NKF-KDOQI guidelines recommend that the vascular access flow assessment be performed during the first 90 minutes of hemodialysis to eliminate error caused by decrease in cardiac output or blood pressure related to ultrafiltration and/or hypotension. This measurement time restriction to within the first 90 minutes limits the number of measurements that can be performed by one operator, which is a significant issue in clinical practice.
Children undergoing hemodialysis present unique challenges for dialysis providers. Hemodialysis in children presents challenges: Little is known about their ideal vein and artery sizes, maturation times and expected volume flow rates to achieve a functioning fistula.
After clinicians at London’s Great Ormond Street Hospital for Children reviewed the outcomes of 25 children who received an arteriovenous fistula (AVF), they found that five had primary AVF failure, and three had secondary AVF failure.
“Not a day goes by when this flowmeter doesn’t solve a problem for me.” - BP Mindich, MD
During coronary artery bypass grafting (CABG), Transonic Flowmeters are used to measure the flow of blood through newly anastomosed bypass grafts.
Two of the most common options for treating a vascular access stenosis in hemodialysis patients are percutaneous transluminal angioplasty (PTA) and fistula reconstruction/revision surgery. Because it is more convenient, PTA has become preferable to surgical revision.
To examine the efficacy of and compare percutaneous transluminal angioplasty or surgical repair, clinicians from three hospitals in Taiwan investigated the duration of fistulas and maintenance costs for dialysis patients. Their study was published in the 2017 February issue of the Journal of Vascular Access.
In the study, charts were reviewed retrospectively from 544 hemodialysis patients from two dialysis units in a teaching hospital in the southern area of Taiwan. Researchers analyzed the frequency of PTA or revascularization surgery and the use of related medical resources.
It only takes minutes to save your hemodialysis access, your lifeline. All you have to do is look, listen, feel and then also measure.
DaVita Appoints Robert Lang President of International Market
Before joining DaVita, Lang led the international markets business at insurance provider Bupa. He has experience working in Europe, the Middle East, Asia and Latin America.
An 18-year-old woman was taken to the ER of New York Hospital on March 4, 1984. Suspecting she had a viral syndrome after presenting with a fever and jerking movements, physicians admitted her for observation and hydration.
As the night wore on, however, the woman became more and more agitated, leading her doctors — a first- and second-year resident and an attending — to order additional medications and restraints. A few hours later the woman was dead. This was the infamous case of Libby Zion, and it forced the medical establishment to take a hard look at resident work hours and supervision due to errors made during her care.
Before work hour restrictions were implemented, it wasn’t uncommon for residents to stay awake for upward of 36 hours. In 2011, the Accreditation Council for Graduate Medical Education (ACGME) limited resident shifts to 16 hours, but the ACGME proposed in late 2016 that the shifts be extended to 28 hours.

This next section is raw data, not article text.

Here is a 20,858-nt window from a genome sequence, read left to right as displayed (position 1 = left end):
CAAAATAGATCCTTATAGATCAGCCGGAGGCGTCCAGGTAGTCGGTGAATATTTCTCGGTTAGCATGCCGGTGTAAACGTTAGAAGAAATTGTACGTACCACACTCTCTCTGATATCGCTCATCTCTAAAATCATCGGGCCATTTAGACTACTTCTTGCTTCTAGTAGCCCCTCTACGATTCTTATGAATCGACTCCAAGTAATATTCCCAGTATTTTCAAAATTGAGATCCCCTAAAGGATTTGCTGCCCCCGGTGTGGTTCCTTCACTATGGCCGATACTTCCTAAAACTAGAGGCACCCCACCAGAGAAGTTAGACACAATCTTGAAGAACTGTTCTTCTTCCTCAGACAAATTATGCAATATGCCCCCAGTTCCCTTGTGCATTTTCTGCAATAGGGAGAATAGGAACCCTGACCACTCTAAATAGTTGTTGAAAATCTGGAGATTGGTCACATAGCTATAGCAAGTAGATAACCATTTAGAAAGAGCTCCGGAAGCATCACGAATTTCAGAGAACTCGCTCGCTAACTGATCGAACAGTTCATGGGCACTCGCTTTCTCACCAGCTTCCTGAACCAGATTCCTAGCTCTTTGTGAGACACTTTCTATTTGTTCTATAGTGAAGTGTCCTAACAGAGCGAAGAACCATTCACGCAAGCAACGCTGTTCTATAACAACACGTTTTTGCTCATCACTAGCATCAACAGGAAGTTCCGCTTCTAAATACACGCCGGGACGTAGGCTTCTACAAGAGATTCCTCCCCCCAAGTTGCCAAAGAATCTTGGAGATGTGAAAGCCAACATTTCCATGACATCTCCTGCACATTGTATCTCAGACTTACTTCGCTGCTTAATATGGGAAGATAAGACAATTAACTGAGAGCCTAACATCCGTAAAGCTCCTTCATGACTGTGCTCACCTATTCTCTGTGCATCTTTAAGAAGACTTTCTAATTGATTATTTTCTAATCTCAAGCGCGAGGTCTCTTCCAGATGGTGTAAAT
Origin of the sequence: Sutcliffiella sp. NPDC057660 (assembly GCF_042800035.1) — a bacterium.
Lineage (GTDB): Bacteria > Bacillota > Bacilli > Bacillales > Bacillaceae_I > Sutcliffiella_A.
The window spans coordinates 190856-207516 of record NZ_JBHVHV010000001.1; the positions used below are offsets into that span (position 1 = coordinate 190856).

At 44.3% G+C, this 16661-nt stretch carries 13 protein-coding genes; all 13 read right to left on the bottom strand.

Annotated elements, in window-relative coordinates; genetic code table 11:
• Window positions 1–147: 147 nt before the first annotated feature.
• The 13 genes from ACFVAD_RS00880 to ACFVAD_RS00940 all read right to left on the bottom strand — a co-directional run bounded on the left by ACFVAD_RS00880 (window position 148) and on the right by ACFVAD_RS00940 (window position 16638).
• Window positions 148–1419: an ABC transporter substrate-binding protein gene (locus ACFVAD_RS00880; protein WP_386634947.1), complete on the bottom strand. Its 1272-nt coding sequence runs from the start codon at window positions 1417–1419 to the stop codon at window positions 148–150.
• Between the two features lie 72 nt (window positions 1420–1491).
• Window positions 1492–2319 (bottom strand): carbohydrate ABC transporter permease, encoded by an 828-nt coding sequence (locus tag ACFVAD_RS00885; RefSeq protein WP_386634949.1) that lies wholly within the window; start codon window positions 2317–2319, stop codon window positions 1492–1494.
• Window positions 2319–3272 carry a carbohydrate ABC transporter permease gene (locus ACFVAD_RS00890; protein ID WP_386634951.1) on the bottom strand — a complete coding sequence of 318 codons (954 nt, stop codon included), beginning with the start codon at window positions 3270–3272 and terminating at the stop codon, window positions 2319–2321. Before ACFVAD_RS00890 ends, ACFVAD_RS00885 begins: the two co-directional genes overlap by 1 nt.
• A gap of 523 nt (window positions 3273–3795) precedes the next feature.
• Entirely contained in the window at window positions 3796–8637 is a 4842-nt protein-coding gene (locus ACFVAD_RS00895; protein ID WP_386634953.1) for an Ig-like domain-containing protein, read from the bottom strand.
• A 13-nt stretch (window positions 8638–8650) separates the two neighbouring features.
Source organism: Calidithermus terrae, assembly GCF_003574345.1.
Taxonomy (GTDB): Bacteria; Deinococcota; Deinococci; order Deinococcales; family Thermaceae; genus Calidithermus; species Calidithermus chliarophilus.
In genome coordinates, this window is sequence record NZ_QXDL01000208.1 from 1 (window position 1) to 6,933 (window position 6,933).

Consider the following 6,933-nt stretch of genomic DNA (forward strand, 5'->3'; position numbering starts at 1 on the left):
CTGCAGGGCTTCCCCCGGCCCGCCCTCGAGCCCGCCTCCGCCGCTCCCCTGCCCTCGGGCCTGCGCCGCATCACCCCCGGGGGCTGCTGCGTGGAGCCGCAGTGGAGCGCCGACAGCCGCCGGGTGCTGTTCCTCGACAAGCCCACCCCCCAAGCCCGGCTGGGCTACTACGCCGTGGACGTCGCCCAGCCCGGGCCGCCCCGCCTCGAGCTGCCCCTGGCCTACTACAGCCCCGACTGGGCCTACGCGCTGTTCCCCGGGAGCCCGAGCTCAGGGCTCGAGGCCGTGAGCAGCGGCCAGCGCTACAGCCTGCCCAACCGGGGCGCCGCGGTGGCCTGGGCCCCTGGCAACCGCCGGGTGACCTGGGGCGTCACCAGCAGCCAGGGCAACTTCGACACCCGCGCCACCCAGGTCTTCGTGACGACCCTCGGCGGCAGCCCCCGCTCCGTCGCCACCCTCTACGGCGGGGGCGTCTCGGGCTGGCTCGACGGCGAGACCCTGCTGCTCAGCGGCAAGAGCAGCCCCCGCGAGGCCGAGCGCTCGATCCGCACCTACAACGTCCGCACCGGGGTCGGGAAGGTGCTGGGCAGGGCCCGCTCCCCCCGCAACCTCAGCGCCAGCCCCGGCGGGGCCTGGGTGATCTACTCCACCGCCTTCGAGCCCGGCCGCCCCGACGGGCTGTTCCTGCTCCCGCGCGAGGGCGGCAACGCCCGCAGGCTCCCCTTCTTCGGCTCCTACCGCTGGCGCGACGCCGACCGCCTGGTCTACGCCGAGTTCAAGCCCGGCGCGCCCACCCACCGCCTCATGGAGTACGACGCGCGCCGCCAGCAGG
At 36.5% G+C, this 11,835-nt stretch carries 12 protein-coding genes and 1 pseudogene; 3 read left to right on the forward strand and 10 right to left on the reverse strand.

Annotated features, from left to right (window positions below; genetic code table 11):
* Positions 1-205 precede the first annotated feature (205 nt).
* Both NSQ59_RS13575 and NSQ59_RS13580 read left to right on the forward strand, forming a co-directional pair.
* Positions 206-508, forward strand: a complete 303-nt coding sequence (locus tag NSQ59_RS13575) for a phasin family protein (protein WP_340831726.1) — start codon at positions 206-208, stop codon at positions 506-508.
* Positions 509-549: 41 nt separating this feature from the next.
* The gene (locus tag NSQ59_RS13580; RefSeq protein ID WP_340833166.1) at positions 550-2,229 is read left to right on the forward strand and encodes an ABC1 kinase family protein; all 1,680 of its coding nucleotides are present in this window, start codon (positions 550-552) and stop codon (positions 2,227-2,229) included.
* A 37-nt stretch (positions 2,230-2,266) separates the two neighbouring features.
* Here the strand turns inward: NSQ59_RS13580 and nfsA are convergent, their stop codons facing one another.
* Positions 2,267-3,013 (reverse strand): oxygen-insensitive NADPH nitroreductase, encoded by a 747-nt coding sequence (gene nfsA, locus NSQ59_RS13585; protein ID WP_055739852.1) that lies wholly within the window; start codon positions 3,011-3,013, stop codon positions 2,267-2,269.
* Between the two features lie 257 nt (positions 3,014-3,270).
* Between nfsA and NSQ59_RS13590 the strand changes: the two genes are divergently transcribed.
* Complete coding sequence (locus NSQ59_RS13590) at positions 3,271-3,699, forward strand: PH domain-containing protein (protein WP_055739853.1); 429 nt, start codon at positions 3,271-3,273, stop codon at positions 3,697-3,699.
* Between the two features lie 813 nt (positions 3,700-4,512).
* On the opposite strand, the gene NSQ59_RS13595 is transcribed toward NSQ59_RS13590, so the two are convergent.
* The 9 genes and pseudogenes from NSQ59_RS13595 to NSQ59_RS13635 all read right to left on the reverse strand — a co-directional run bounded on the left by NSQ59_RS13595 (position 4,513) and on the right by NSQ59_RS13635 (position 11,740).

Topics: Clinical Trends
“Patients trust us. We can’t take that trust for granted.”
This was the sentiment from Leonard Arnold, a surgical technician at Advocate Illinois Masonic Medical Center. Arnold was explaining a situation in an OR where the surgical team was participating in a “time-out” — a pre-surgery routine where all surgical staff take time to ensure they are operating on the correct patient, the correct site and the correct procedure. But there was one important person missing from this time-out: The performing surgeon.
In Arnold’s story, the surgeon had refused to participate until a hospital official finally reprimanded him.
While surgeon-patient trust is often discussed, trust and collaboration between a surgeon and his or her staff can be overlooked.
Improved collaboration not only creates more trust among your staff, it also helps improve the patient experience.
Topics: cardiothoracic surgery
For the past 10 years, Dr. Louise Henson has been working as locum tenens physician. Because she’s a temporary doctor, Henson can avoid long hours and being on call, and can set her own hours and doesn’t have to worry about taking time off for family or personal commitments.
Until recently, locum tenens physicians traditionally filled in for colleagues who were ill, traveling or otherwise unable to work. Now, the opportunity to work as a temporary doctor is becoming an attractive option for physicians who feel burned out. Healthcare facilities are also seeing the benefits of employing more locum tenens staff members.
A recent report from locum tenens staffing agency Staff Care found temporary doctors are on the rise. Here are five things to know about the increase in locum tenens physicians.
Topics: Clinical Trends
Do Dialysis Patients Feel Safe?
According to data from the 2007 Renal Physicians Association (RPA) Health and Safety Survey Project, nearly half of dialysis patients surveyed said they “sometimes, usually or always worry that someone will make a medical mistake during one of their dialysis treatments.” Not only that, 87 percent of staff indicated a mistake had been made in a patient’s treatment over the last three months.